Apr 282010

Simply put, “Slow Food” is the opposite of “fast food.” In the purest form it is food from your own garden or food raised or caught in your neighborhood. Slow food is motivated by a desire for good health, a need to support the local economy,  a compulsion to protect the local environment or a realization that you want to serve your family the freshest and most flavorful food available.

“Slow Food is an idea, a way of living and a way of eating. It is a global, grassroots movement with thousands of members around the world that links the pleasure of food with a commitment to community and the environment.”
The Slow Food Movement was started specifically to counteract fast food and to revitalize local food traditions.
It’s telling that McDonald’s represents “American food” to the world and probably explains the growing popularity of ethnic food in this country. We do have local food traditions. Sometimes they are just hard to ferret out as you drive down the commercial street that you will find in any American city of any size which features the Golden Arches, Arby’s, Pizza Hut, KFC, Wendy’s, Subway, Taco Time, etc. etc. Is this what we want as our local food tradition?

There is local food everywhere but you won’t find it on franchise avenue. You have to dig around for the farmer’s market, food cooperatives, farm stands, or food festivals.

The island, of course, has obvious food traditions with all the seafood at hand and the ability to forage wild foods or glean from fruit trees in common areas. We have an unusually high percentage of vegetable gardens on the island (the Edible Garden Tour on July 18 will feature nearly twenty-five island vegetable gardens and there is easily another twenty-five not on the tour). As with the Slow Movement, the island also has a jump on Slow Food.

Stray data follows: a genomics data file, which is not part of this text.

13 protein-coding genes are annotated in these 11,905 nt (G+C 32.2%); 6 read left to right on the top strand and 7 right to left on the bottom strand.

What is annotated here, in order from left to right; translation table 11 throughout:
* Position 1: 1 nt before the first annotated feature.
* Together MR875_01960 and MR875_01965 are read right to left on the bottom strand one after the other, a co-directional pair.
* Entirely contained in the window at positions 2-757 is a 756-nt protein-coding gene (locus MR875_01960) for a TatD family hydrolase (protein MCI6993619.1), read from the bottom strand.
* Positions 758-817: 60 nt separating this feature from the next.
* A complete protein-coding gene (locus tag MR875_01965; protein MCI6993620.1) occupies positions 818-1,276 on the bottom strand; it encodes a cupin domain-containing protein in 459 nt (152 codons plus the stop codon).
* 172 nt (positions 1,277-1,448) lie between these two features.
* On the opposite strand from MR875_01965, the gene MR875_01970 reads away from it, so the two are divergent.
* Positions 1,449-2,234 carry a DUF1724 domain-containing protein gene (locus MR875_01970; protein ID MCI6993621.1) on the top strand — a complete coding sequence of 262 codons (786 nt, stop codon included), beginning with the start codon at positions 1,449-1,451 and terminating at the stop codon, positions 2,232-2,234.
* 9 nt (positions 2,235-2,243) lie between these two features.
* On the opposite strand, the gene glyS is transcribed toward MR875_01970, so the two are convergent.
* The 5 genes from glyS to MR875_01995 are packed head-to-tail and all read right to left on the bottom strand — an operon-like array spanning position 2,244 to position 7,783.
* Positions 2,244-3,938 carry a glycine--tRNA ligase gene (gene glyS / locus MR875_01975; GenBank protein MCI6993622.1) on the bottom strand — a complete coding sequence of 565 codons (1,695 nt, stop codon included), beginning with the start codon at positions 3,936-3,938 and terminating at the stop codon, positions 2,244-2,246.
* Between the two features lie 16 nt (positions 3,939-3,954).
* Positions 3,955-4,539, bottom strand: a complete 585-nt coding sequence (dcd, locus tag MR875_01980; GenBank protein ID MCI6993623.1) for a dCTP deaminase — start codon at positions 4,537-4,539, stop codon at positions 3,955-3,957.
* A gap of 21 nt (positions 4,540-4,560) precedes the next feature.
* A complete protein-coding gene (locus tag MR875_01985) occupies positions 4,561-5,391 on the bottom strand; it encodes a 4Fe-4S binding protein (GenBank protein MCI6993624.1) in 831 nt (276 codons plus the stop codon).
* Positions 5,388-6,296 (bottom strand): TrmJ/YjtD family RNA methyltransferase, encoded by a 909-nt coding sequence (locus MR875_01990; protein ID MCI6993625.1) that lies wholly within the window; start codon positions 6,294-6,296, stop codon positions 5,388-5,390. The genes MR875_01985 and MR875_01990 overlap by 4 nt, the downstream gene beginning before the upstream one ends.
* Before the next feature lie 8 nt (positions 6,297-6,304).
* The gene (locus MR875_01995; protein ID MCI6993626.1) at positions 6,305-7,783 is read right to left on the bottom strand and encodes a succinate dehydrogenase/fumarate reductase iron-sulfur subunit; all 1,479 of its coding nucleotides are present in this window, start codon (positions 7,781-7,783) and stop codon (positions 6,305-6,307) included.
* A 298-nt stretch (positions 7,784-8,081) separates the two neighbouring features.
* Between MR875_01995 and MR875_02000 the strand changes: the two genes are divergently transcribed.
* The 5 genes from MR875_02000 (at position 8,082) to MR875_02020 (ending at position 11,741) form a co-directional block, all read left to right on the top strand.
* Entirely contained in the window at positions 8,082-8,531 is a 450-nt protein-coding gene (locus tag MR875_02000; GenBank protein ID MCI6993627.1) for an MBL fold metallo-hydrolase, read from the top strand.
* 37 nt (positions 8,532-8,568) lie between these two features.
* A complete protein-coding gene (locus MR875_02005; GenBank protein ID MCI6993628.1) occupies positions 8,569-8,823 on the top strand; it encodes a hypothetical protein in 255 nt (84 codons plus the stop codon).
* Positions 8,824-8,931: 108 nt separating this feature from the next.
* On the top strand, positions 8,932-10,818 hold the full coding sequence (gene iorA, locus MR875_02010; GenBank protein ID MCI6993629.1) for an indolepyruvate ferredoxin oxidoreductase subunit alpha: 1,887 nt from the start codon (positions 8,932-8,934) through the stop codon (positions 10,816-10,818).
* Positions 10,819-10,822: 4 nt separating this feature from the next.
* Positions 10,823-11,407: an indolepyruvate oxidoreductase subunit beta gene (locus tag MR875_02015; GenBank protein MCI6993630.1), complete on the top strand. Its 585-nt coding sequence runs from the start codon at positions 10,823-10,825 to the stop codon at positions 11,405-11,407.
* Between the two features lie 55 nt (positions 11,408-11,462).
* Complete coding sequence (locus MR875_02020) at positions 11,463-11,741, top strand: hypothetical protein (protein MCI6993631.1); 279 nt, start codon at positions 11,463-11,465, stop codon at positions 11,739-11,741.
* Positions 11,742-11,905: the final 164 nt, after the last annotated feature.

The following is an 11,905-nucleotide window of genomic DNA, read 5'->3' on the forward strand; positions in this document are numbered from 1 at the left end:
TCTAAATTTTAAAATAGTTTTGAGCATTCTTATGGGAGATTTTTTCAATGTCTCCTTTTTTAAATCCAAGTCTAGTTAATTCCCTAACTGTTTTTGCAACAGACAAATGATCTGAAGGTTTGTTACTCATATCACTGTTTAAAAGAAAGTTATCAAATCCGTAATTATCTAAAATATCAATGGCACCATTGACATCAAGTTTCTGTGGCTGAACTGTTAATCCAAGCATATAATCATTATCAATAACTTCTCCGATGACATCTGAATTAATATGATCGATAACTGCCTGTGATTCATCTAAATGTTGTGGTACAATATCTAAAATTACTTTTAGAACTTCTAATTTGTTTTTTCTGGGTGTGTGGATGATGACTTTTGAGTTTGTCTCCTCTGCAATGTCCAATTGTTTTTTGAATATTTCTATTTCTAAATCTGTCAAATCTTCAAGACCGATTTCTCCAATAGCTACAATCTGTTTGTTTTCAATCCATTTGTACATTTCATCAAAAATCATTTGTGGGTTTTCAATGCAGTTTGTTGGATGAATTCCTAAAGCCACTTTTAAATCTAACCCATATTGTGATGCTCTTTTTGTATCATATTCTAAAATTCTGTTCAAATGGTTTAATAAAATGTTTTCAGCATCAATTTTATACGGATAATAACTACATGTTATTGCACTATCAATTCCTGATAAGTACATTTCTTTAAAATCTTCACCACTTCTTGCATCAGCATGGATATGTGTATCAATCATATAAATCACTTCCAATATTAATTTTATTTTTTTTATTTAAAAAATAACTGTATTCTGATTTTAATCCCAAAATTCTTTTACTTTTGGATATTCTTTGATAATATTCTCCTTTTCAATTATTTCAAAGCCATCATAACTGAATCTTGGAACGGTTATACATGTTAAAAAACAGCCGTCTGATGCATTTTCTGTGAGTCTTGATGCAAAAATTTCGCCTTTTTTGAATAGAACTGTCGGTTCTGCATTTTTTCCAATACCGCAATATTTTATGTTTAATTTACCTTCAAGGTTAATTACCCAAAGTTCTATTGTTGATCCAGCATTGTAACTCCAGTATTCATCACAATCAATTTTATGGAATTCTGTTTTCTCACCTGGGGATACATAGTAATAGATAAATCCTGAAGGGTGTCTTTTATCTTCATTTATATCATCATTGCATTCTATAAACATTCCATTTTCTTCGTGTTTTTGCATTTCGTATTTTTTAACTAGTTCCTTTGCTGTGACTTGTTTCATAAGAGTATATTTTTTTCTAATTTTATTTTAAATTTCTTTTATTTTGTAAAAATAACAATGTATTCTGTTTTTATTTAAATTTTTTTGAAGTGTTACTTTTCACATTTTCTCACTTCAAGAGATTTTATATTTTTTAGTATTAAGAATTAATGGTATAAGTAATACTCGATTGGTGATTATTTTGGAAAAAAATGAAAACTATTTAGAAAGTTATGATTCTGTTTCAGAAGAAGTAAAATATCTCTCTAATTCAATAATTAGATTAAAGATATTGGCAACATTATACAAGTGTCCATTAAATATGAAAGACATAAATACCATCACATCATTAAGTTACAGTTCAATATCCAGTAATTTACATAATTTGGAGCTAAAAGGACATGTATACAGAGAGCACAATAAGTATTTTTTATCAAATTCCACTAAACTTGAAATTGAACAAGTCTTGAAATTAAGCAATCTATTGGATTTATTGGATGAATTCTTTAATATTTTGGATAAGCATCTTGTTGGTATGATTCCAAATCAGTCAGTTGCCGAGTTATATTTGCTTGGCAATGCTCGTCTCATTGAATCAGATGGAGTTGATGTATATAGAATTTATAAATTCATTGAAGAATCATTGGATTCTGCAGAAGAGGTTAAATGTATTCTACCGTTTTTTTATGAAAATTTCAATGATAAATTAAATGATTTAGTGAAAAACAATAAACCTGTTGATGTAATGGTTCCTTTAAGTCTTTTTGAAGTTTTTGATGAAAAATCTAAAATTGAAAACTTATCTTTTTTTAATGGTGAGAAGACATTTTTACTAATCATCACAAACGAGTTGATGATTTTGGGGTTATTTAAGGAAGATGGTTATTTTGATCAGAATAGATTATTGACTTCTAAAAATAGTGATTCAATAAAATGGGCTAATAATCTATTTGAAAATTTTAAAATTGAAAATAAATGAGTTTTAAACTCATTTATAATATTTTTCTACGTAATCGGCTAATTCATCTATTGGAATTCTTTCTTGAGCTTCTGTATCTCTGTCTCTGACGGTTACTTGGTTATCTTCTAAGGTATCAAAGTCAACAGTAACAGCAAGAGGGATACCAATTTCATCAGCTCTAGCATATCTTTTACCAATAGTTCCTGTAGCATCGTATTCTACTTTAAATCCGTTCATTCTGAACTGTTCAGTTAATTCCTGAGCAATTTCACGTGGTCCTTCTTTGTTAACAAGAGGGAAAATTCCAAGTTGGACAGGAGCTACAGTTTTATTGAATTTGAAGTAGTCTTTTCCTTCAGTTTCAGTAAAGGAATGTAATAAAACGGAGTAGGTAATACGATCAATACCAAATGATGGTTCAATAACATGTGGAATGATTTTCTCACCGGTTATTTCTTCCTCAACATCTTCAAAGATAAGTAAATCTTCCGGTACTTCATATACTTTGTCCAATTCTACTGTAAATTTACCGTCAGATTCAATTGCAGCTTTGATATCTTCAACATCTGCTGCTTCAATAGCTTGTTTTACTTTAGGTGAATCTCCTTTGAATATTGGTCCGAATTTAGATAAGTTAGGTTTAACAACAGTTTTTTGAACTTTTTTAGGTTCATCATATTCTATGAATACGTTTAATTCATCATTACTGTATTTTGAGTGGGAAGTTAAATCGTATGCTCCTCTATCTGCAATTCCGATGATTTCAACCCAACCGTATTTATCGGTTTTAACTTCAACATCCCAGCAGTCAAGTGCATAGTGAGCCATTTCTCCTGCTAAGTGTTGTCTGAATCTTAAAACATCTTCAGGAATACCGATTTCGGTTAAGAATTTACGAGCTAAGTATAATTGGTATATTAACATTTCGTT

According to Wikipedia:
The Slow Food Movement incorporates a series of objectives within its mission, including:
▪    forming and sustaining seed banks to preserve heirloom varieties in cooperation with local food systems
▪    developing an “Ark of Taste” for each eco-region, where local culinary traditions and foods are celebrated
▪    preserving and promoting local and traditional food products, along with their lore and preparation
▪    organizing small-scale processing (including facilities for slaughtering and short run products)
▪    organizing celebrations of local cuisine within regions
▪    promoting “taste education”
▪    educating consumers about the risks of fast food
▪    educating citizens about the drawbacks of commercial agribusiness and factory farms
▪    educating citizens about the risks of monoculture and reliance on too few genomes or varieties
▪    developing various political programs to preserve family farms
▪    lobbying for the inclusion of organic farming concerns within agricultural policy
▪    lobbying against government funding of genetic engineering
▪    lobbying against the use of pesticides
▪    teaching gardening skills to students and prisoners
▪    encouraging ethical buying in local marketplaces

All of the goals of Slow Food will help prepare us to cope with whatever the future might bring.


  2 Responses to “Slow Food”

  1. Have you ever noticed that Grace Harbor Farms Goat milk yogurt is really hard to come by?
    Has anyone on the island ever thought of making goat milk yogurt rather than soap?
    I assume this has to be a grade B dairy though and soap well it is a hobby.
    It would be great though to have a goat dairy on Lummi.
    But again as Tacsh says – boy the small stuff is hard to live on. It is hard to work the farm. I know I grew up on a farm and it made little money, was remote and hard to get around, and very limited in education.
    Fortunately, my family also owned their own grocery stores – 3 to be exact. That helped alot. But getting up at 5 am on school days to weed the sweet corn to sell to the store and then home in the evening to work and finally homework – No extra activities except maybe on Friday. That is hard in today’s world.

  2. The problem is that factory farm food is so heavily subsidized that the small guy has a hard time. My mom showed me some garlic she bought the other day (from China!). Three heads were the same price as one head of local garlic. I like Chinese food but that’s taking it too far. There are many small farm operations who are making it. Consumers need to make a commitment to increase local purchases in the same way that that organic buyers had to pay more to support organic. Then, more small, local food producers would have a chance. We’ll need them in the future. Now that “organic” has been co-opted, local is the way to go. Local and organic, so much the better.

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